Saturday, June 04, 2016

Saturday Morning Cult-TV Blogging: Flash Gordon: "Witch Woman" / "Micro Menace" (October 9, 1982)

In “Witch Woman,” Arboria is attacked by a monster called “Lobos.” This wolf monster -- one of Ming’s creations -- is worshiped as a God by Liza, Queen of the Lizard people.

In “Micro Menace,” the city of the Hawk-men is falling out of the sky and must be repaired. 

It can be fixed only with a device invented by Dr. Zarkov called a “reverser,” but matters are not so simple. 

Ming uses a shrink ray on Flash, Dale, Thun and Gremlin. Now they must work with a race of intelligent mouse/rat people to undo the shrink ray and save the city.

This week, we get two further rather undistinguished episodes of Flash Gordon (1979-1982).  The second season format is really a downgrade from the serialized season one. And because there are two episodes per half-hour, the narratives feel simplistic and half-thought-out. The episodes are mostly mindless action and dopey comedic hijinks from Gremlin.

Surprisingly, “Witch Woman” features some nice moments involving Princess Aura. We see her checking security precautions in Arboria, and grappling with the Lobos without assistance from Flash or Barin.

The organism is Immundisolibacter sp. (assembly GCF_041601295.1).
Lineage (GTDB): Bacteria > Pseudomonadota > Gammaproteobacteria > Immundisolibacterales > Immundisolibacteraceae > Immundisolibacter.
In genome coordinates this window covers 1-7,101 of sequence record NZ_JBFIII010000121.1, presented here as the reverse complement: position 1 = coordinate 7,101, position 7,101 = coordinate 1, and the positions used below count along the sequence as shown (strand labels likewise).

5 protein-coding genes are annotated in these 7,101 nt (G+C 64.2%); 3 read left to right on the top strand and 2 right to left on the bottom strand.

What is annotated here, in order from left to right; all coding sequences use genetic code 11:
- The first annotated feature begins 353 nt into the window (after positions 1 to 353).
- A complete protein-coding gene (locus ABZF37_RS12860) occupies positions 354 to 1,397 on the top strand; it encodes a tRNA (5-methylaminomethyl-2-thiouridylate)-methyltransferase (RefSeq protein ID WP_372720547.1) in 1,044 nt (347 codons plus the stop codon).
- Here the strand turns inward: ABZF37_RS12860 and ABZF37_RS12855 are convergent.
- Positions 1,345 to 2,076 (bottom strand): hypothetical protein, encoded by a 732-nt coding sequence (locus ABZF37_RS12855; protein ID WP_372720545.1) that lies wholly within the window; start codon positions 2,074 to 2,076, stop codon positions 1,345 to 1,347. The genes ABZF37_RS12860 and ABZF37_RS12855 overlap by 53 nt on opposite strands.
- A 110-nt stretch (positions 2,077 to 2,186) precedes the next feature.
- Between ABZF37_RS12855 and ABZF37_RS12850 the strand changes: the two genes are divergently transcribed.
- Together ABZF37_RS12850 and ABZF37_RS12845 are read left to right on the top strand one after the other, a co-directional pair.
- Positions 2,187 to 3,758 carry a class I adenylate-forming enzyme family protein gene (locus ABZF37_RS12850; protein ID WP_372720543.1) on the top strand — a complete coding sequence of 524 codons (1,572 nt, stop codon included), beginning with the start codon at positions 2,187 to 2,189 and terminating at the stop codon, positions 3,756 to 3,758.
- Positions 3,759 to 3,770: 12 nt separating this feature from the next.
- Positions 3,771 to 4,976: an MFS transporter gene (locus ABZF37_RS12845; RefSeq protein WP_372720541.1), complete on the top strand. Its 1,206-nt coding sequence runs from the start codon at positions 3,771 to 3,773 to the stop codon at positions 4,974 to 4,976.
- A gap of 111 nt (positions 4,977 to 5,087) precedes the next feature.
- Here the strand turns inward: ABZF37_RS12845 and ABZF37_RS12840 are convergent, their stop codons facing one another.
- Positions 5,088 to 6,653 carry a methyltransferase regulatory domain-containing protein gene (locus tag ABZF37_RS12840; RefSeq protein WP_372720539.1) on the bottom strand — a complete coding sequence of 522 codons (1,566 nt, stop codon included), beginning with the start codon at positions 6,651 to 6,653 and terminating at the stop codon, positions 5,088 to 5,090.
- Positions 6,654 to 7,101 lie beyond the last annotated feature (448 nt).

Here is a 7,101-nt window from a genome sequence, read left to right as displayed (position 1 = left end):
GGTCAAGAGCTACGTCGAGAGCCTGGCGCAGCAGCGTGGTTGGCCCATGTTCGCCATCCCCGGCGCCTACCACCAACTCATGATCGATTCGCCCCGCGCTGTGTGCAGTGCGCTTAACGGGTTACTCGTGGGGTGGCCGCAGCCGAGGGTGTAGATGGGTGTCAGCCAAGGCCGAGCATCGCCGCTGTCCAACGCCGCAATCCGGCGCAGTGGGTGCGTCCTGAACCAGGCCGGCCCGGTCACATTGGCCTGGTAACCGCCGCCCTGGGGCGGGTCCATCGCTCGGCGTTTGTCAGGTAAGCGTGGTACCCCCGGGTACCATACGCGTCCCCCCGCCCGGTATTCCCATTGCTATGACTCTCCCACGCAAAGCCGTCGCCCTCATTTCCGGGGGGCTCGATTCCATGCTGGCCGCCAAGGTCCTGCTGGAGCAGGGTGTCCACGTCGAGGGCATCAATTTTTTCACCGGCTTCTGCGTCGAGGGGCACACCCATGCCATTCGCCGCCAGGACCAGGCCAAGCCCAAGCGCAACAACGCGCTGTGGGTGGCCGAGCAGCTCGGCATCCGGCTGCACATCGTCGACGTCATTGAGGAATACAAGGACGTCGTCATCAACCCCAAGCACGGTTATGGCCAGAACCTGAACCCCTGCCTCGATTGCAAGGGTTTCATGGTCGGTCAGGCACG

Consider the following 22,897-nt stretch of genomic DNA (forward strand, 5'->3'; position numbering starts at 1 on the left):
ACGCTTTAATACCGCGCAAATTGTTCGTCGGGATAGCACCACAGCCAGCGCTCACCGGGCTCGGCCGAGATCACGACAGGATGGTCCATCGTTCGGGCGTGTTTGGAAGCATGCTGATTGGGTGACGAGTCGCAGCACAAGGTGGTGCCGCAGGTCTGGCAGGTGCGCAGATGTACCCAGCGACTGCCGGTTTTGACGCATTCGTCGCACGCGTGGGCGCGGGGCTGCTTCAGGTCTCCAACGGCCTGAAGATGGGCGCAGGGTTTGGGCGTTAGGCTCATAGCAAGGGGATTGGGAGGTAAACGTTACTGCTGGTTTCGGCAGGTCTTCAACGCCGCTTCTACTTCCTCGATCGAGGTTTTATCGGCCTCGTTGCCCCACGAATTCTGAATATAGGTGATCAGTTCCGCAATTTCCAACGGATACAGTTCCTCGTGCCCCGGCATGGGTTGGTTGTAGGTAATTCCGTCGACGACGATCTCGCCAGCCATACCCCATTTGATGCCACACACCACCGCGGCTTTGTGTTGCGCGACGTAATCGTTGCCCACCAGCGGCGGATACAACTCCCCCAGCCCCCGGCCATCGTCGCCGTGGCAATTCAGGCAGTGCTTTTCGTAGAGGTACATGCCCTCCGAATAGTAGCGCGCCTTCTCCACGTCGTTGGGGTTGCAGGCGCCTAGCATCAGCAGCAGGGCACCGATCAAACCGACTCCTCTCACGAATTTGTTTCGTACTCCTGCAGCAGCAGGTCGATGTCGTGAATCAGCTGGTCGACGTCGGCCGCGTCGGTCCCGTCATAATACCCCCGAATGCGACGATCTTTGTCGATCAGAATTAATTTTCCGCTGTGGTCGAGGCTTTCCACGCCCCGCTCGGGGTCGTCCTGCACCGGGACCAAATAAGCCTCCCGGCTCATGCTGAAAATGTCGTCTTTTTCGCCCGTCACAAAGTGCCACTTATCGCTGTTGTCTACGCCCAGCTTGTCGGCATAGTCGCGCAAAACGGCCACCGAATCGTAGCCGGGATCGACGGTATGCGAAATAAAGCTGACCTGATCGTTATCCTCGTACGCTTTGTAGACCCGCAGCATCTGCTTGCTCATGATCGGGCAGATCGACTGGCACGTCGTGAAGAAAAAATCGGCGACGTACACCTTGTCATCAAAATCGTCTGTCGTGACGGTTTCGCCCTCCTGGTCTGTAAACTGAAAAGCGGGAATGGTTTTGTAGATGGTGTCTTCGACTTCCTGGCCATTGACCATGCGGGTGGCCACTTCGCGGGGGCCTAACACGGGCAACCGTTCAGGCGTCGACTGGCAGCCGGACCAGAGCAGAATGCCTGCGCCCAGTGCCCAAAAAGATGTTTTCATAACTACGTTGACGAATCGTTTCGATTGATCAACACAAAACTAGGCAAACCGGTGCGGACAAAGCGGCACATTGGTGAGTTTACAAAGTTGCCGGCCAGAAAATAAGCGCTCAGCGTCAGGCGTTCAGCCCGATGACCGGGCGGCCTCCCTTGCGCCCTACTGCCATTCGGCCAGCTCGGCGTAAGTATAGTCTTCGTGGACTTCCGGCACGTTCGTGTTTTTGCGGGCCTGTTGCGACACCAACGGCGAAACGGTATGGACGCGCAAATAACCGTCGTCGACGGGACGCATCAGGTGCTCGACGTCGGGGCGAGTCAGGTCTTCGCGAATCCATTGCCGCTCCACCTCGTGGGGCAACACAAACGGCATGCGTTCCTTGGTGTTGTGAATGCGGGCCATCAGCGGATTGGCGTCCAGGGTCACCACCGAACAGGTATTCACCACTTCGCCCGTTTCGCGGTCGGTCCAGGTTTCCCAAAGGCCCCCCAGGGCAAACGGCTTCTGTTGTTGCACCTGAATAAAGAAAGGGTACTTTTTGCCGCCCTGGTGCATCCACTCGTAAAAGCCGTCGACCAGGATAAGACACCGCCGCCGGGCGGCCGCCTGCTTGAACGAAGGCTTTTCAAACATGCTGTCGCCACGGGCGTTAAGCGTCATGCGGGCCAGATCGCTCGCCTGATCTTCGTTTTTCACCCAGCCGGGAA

It's nice to see that she is depicted here as capable and strong. It’s just too bad that for every good moment with Aura (one of the series’ most intriguing characters, given her arc…) we are also treated to moments with Gremlin doing magic tricks or juggling plates too.

“Micro Menace” brings back the Hawkmen, though they have almost nothing of interest to do in the story.  

Instead, we get a story that feels like it came straight from Irwin Allen’s Land of the Giants (1968-1969). The episode strains our suspension of disbelief since Flash and Dale already have everything they need -- namely the reverser -- to escape all their predicaments.

At the end of the story, one character makes the pronouncement “may your cheese never go stale” (vis-à-vis the rat people…).  

These stories are evidence, perhaps, that Flash Gordon, season two, has gone pretty stale indeed.

Next week: “Flash Back,” and “The Warrior”


  1. You know a science-fiction TV series is running out of script ideas when they borrow from another series like Land of the Giants(1968-1970). They should have made season two about searching Mongo for a way back to Earth as you stated John.


  2. Filmation reusing this concept from their Star Trek Animated episode "The Terratin Incident" .